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State Sen. Hart to Oppose GOP Veteran for Congress

December 30, 1987|ALAN C. MILLER | Times Staff Writer

State Sen. Gary K. Hart (D-Santa Barbara) plans to challenge veteran Rep. Robert J. Lagomarsino (R-Ventura) next year in a congressional contest expected to be among the most competitive and costly in the state, a key California Democrat said Tuesday.

Rep. Mel Levine (D-Santa Monica), co-chairman of the Democratic Congressional Campaign Committee, said Hart is preparing a high-powered campaign against Lagomarsino, one of the Republican leaders in the House.

"I don't have any question he's going (to run)," said Levine, a close friend of Hart. "I believe it'll be the most heavily contested (House) race in the state."

Hart, state Senate Education Committee chairman, reportedly plans to announce his candidacy in January. He could not be reached Tuesday. His spokesman, Joe Caves, declined to comment on Levine's remarks.

The 19th Congressional District race is expected to be among a handful of congressional races statewide to be seriously contested. Spending could reach $1 million for each side, analysts said.

The district's independent-minded voters have given large pluralities to conservative Republicans Lagomarsino and President Reagan as well as liberal Democrats Hart and Assemblyman Jack O'Connell of Carpinteria in recent years. Much of Hart's 18th Senate District overlaps the congressional district, which covers Santa Barbara County and western Ventura County.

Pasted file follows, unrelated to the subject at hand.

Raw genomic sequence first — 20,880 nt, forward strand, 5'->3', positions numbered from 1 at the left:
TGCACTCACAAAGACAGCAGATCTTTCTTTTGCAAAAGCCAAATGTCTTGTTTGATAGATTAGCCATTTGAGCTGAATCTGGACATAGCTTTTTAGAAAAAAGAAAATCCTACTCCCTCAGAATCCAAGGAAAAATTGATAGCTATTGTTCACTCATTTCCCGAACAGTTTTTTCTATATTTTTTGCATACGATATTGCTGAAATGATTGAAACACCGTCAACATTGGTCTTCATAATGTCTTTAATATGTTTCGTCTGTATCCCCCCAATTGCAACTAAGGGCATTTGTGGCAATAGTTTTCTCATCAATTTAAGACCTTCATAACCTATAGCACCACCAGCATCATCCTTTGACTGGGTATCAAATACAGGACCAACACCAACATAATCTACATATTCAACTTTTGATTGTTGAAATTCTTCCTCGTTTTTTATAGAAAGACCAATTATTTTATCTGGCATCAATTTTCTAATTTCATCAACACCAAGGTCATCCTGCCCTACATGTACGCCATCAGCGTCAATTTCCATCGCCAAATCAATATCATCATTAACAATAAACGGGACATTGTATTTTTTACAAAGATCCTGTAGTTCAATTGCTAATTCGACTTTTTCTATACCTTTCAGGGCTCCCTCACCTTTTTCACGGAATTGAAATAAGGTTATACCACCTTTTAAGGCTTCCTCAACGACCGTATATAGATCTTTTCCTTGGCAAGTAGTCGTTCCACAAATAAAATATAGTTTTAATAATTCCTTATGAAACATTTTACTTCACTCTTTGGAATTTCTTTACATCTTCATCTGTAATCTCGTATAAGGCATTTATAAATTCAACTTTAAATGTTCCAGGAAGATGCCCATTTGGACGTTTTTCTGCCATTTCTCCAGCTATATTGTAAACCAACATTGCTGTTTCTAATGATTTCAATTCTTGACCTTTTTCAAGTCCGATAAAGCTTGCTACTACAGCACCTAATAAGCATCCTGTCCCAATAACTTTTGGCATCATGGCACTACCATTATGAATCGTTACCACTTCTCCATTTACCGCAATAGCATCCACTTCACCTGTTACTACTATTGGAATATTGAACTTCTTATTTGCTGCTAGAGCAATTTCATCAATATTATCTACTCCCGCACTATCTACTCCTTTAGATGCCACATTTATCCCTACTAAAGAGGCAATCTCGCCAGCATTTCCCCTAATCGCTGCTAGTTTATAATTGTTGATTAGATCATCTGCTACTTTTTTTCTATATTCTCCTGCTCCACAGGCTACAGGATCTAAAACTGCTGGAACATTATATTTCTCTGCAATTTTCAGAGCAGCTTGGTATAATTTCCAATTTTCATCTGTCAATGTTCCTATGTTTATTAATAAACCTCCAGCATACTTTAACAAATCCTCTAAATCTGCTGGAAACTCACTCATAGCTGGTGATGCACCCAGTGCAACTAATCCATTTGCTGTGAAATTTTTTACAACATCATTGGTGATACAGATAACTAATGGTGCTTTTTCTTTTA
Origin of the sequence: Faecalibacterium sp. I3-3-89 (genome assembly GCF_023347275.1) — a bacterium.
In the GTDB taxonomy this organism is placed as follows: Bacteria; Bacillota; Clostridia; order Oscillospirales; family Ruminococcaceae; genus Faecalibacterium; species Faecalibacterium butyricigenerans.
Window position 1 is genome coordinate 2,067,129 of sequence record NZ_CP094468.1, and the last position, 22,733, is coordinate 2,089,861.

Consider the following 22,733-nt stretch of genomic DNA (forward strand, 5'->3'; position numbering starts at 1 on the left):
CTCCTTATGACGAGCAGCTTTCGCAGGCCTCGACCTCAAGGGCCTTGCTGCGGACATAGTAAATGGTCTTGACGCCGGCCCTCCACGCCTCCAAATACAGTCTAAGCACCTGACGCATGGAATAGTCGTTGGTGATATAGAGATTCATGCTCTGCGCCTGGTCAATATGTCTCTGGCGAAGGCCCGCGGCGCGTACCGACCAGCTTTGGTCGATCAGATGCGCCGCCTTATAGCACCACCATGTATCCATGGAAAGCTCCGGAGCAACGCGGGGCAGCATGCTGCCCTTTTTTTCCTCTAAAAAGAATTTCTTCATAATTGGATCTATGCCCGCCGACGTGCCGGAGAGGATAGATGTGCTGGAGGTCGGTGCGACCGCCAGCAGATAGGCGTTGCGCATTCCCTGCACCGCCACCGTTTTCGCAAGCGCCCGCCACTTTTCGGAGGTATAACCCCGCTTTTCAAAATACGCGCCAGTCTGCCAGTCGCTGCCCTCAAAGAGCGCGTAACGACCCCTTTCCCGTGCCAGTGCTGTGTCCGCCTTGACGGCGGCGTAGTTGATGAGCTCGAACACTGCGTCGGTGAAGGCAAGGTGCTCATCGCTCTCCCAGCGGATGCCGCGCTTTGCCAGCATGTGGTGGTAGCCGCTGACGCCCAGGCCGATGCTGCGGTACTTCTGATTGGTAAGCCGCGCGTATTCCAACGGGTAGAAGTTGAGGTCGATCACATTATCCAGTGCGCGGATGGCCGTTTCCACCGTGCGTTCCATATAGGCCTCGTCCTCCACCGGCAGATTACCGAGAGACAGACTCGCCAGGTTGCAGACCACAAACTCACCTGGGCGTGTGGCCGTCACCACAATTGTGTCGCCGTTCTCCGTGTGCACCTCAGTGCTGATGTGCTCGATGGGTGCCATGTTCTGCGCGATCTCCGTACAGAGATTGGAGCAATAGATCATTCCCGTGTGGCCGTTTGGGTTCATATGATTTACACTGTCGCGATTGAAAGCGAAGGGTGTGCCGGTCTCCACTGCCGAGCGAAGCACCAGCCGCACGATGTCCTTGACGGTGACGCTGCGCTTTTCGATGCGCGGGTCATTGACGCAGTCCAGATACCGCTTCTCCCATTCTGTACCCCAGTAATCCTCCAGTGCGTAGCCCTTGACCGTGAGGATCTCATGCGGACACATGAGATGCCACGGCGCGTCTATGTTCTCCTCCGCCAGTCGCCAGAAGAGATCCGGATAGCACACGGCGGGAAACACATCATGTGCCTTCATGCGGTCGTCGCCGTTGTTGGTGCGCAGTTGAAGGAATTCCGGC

The race could generate additional interest because Reagan, whose ranch is in the district, may stump for Lagomarsino, an aide to the congressman said.

Lagomarsino, 61, a 12-year House veteran, was en route from Washington to California on Tuesday. His campaign manager, Ed Bedwell, said a Hart candidacy would not be a surprise because he ran for Congress in 1970--Hart's first bid for public office--and considered a bid in 1984.

"Voters will have an opportunity to look at two different candidates philosophically," Bedwell said. "It will be a tough race."

Lagomarsino, who has been easily reelected without serious opposition since 1974, has more than $350,000 in campaign funds, Bedwell said.

Hart, 44, will focus on aid to the Nicaraguan contras, environmental protection, particularly offshore oil drilling in the coastal district, and education, Levine said. Hart opposes U.S. assistance to the contras; Lagomarsino supports it. Hart opposes offshore drilling for oil; Lagomarsino favors limited exploration.

Hart has explored a potential race for months. He has spoken to national Democratic strategists about staff, money and Lagomarsino's record, consulted contributors and taken a one-week trip to Central America to become more familiar with the region.

He also recruited Jerry Seedborg, who had major roles in his 1982 and 1986 Senate campaigns, to run the congressional race, said two Democratic activists who requested anonymity. Seedborg, an assistant chief deputy to state Controller Gray Davis, could not be reached.

In addition, Hart is expected to receive fund-raising and tactical support from Reps. Howard L. Berman and Henry A. Waxman and their Westside Democratic organization.

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